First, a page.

This is a typical blogger problem during the winter months: the daylight vanishes at the same time I pull a bread from the oven. If the day was bright enough for nice pictures anyway. The problem can be easily solved with a foto lamp. But with a broken bulb, my studio lamp was as useful for nice pictures as a coat hanger. And so I put one loaf in the freezer and ordered a new LED bulb. Until it was delivered, the weather cleared, too and I was finally able to take a nice picture with daylight.
And I’m very happy, as I like this bread very much. It is a perfect every day bread for lovers of sunflower and pumpkin seeds. Continue reading
The second recipe for rolls from East-Germany which I found in an old Baking book from 1930 is a recipe for “Pameln”. The recipe itself was once again rather short: Use a waterdough with some rye flour mixed in. But at least the description for forming was better this time: Roll the dough into a shape similar like Berliner Schrippen and cut it length wise prior to baking.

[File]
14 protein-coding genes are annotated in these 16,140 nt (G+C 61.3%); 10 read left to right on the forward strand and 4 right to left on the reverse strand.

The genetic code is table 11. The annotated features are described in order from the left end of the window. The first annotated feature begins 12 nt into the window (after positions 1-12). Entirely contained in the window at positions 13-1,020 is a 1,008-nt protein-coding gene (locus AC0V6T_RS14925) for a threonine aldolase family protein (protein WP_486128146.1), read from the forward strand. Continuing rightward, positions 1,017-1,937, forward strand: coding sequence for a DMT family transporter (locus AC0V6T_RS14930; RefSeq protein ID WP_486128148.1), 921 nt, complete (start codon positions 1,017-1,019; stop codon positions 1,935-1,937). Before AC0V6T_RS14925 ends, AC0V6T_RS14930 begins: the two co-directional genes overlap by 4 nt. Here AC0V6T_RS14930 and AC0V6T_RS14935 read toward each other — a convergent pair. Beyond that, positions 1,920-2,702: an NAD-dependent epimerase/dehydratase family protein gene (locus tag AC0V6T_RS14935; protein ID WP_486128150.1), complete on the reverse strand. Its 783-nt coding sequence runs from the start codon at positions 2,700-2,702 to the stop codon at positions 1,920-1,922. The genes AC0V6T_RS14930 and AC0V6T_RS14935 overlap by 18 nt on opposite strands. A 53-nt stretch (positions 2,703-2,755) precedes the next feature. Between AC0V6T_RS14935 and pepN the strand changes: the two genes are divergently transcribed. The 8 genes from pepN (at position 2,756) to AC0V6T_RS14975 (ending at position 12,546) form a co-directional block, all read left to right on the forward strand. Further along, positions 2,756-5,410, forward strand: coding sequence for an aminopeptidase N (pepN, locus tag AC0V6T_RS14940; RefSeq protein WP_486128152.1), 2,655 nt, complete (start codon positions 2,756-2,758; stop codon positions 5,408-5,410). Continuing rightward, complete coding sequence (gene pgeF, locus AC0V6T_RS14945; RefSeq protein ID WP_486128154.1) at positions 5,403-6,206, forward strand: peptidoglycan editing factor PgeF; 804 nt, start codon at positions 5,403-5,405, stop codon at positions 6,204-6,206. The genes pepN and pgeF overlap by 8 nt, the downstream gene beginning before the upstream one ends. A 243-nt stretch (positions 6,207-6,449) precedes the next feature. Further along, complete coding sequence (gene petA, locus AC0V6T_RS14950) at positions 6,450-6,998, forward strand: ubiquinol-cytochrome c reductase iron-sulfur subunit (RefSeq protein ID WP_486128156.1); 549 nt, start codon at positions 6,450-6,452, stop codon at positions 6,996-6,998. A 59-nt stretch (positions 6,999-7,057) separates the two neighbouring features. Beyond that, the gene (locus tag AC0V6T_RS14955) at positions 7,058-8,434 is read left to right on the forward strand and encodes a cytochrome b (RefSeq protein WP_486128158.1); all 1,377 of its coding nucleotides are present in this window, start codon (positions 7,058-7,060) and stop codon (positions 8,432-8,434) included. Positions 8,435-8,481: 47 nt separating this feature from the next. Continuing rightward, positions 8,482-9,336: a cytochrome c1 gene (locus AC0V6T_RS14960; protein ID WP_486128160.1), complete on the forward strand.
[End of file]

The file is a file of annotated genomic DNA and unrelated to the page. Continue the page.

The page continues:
I try to research about this kind of rolls like I did it for the Salzkuchen, but I only found some posts of people looking for a recipe. And so here it is, my try on an Pameln. It is a delious roll with a soft crumb and complex flavour due to the sourdough!
Is there still someone who is surprised about another traditional sweet bread recipe with rye? The longer I collect the regional recipes, the more sweet recipes with rye flour, raisins and sometimes spices I found. Personally I am only wondering about the fact that these kind of breads somehow did not appear in modern baking.